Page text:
Homegrown by Heroes Program to Roll out Nationwide

Produce will start looking patriotic if U.S. Agriculture Secretary Tom Vilsack has his way. In a conference call today, he praised Kentucky's Homegrown by Heroes branding campaign, which could soon be in all fifty states. Red, white, and blue labels help shoppers know when food has been grown by farmers who previously served our country in the military. Farming provides a way for veterans to continue serving their country through meaningful work.

Secretary Vilsack urged Congress to expedite work on the Farm Bill to support programs for veterans who want to return to their rural roots. Programs include microloans to farmers, support for farmers' markets and food hubs where their harvests can be sold, and education to help reduce risks. For example, Michael O'Gorman, Executive Director of the Farmer Veteran Coalition, said the coalition held its second annual Conference for Women Veterans in Agriculture last weekend. Other programs help wounded veterans find therapeutic value in agricultural work.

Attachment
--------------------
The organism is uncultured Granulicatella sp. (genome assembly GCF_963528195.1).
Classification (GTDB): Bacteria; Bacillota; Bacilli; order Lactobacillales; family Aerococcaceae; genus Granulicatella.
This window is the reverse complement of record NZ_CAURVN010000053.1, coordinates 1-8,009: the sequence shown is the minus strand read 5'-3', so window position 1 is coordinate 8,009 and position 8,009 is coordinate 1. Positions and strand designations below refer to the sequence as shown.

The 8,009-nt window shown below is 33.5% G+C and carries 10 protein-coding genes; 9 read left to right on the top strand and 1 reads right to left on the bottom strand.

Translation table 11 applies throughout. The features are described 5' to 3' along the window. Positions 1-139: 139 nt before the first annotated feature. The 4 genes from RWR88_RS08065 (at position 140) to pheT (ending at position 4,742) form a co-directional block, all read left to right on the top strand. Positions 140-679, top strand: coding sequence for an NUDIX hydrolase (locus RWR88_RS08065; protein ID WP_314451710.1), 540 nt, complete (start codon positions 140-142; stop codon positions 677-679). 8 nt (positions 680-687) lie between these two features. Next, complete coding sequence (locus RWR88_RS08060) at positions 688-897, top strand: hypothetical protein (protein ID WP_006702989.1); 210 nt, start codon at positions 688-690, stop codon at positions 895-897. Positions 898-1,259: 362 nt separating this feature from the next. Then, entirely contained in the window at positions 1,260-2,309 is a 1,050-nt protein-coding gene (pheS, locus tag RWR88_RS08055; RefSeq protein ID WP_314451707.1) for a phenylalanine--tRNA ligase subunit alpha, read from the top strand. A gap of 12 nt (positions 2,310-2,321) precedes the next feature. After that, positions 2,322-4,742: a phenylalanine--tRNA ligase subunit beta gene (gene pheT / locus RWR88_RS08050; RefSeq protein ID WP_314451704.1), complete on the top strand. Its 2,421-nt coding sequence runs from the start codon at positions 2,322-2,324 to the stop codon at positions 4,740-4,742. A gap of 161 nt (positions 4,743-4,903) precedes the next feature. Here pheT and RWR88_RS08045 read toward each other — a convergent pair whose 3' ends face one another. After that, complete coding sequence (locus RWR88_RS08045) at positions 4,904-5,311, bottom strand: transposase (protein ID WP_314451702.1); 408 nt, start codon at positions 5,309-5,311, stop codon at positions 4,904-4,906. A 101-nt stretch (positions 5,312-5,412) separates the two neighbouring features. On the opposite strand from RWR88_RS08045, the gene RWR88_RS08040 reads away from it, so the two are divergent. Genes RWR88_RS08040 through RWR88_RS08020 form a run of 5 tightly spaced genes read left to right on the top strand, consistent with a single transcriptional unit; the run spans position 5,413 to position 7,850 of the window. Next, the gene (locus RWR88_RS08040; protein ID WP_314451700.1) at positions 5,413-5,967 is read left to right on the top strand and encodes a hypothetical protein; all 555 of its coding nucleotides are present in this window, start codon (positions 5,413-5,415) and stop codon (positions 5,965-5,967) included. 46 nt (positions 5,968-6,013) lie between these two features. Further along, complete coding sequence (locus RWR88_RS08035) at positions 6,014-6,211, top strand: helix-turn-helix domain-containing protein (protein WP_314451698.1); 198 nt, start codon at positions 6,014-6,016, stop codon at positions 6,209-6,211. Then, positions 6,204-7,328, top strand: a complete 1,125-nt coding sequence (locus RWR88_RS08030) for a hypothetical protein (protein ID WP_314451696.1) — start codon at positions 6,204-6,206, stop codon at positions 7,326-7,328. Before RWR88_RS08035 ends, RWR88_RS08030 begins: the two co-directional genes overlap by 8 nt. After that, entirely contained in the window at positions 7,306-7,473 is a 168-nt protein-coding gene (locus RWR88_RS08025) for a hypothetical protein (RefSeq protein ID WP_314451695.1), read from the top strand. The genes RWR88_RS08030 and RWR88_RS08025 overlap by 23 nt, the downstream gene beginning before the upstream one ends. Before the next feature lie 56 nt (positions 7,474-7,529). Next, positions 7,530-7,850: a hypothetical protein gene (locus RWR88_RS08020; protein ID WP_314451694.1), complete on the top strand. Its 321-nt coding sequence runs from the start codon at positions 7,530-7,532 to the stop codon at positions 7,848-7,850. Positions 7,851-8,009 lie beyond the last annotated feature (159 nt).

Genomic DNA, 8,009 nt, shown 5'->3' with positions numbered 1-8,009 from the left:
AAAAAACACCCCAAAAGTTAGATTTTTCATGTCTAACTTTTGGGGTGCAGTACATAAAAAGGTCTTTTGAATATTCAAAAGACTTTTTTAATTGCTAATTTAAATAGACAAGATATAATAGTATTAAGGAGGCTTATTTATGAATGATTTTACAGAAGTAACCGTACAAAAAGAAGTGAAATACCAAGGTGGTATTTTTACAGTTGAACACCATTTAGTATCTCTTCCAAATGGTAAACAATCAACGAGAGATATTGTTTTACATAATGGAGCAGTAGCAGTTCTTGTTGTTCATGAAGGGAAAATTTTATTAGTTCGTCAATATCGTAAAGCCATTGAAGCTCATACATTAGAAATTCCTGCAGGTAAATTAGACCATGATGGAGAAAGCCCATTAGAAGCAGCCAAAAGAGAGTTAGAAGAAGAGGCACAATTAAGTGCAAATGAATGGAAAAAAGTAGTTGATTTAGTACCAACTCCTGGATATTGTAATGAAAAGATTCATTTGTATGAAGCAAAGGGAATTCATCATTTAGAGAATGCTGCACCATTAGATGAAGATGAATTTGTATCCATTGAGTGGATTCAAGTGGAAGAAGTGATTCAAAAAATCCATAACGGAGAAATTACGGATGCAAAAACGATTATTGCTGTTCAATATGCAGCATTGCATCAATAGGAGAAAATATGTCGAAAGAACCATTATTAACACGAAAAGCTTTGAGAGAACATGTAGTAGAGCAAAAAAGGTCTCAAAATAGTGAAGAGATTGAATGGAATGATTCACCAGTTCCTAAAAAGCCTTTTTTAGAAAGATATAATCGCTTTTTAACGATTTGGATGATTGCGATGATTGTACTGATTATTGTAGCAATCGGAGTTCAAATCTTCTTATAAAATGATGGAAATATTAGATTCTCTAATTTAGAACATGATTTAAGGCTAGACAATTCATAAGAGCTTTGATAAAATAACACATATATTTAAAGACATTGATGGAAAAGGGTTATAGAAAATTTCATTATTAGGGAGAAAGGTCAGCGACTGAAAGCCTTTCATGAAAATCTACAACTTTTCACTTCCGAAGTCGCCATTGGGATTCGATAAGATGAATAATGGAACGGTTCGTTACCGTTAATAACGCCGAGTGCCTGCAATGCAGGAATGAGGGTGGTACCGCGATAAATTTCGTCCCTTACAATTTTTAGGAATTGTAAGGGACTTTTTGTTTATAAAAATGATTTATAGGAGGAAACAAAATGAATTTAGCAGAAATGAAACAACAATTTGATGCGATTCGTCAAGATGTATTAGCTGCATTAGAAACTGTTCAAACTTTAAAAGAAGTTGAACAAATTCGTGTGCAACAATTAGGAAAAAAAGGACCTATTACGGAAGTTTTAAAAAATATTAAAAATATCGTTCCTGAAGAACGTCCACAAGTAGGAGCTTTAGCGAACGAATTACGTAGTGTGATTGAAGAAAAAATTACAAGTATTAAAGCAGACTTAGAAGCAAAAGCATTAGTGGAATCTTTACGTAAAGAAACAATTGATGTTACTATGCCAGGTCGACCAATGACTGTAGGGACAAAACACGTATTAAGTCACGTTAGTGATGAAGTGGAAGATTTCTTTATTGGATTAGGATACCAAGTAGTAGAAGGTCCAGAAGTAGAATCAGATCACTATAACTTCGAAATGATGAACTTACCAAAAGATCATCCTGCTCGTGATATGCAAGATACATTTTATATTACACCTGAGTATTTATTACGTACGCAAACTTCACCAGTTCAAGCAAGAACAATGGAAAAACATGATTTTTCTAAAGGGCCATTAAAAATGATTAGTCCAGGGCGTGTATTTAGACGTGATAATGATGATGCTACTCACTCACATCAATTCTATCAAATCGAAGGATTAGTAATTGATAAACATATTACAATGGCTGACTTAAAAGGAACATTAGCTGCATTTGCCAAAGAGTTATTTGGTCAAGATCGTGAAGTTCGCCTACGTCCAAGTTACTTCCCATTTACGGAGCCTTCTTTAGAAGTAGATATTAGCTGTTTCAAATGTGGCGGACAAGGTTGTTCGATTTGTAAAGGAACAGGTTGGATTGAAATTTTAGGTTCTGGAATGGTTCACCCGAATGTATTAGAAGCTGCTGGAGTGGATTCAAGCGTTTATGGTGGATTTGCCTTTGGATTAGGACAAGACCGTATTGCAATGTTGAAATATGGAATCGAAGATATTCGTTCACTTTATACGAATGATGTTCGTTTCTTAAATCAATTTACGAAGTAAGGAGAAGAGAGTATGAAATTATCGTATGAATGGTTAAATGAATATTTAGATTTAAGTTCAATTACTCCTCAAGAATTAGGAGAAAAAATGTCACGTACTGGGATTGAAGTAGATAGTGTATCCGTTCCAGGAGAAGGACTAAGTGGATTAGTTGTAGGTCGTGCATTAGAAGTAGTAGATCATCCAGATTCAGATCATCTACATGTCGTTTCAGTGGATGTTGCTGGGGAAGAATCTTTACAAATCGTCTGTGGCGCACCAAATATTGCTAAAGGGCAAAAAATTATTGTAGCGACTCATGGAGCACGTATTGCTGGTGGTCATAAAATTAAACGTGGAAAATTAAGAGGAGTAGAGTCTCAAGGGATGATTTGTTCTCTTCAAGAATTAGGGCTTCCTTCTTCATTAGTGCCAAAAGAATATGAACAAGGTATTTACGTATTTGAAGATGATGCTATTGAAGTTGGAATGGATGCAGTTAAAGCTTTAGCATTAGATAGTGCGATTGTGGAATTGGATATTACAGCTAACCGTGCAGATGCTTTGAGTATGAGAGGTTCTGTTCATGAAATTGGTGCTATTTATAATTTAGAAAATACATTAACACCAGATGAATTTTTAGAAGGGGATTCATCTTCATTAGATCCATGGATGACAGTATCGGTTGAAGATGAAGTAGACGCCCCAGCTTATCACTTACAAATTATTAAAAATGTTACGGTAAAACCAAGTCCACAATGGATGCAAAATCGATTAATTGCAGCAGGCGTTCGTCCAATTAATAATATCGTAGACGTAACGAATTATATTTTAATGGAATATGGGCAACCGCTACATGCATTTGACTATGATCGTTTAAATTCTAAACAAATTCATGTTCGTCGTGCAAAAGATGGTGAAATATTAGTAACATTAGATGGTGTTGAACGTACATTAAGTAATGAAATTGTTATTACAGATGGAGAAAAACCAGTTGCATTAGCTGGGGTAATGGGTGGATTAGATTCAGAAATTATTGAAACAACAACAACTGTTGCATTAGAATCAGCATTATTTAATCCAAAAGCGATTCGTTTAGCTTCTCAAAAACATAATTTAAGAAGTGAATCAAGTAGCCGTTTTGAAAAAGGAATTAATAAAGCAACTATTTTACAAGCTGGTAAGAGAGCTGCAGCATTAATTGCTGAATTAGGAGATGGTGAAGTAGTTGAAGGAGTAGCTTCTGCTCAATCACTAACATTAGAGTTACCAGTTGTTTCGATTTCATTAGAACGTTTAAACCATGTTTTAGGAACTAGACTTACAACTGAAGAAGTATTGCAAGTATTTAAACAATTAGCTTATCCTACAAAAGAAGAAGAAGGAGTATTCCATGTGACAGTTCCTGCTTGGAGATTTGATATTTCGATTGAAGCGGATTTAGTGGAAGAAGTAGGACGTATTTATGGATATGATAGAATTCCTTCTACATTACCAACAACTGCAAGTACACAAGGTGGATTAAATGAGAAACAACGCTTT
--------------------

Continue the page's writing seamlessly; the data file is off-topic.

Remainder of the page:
Most veterans in the program are growing "almost exclusively vegetables," including broccoli and kale. The Secretary predicts that most veterans will go into small scale, high value crops rather than commodities, especially if they didn't come from farming families.

When I asked if they were seeing participants focus on organic and sustainable techniques, Secretary Vilsack replied that these methods added value to crops that could help veterans earn good incomes from farming. He said that veterans, like other farmers, could take advantage of other USDA programs that help sustainable and organic farmers. But the USDA wants to help all veterans interested in agriculture succeed, emphasized O'Gorman, whether or not their farms are organic. O'Gorman mentioned that he had been an organic farmer for over forty years, but welcomes farmers with all types of interests.

I look forward to seeing more farms run by veterans who have come back home and to picking up some flag-waving peppers at the market.

Would you make a special effort to buy food raised by veterans? Are you a veteran who farms or who would like to? Share your thoughts in the comment section below.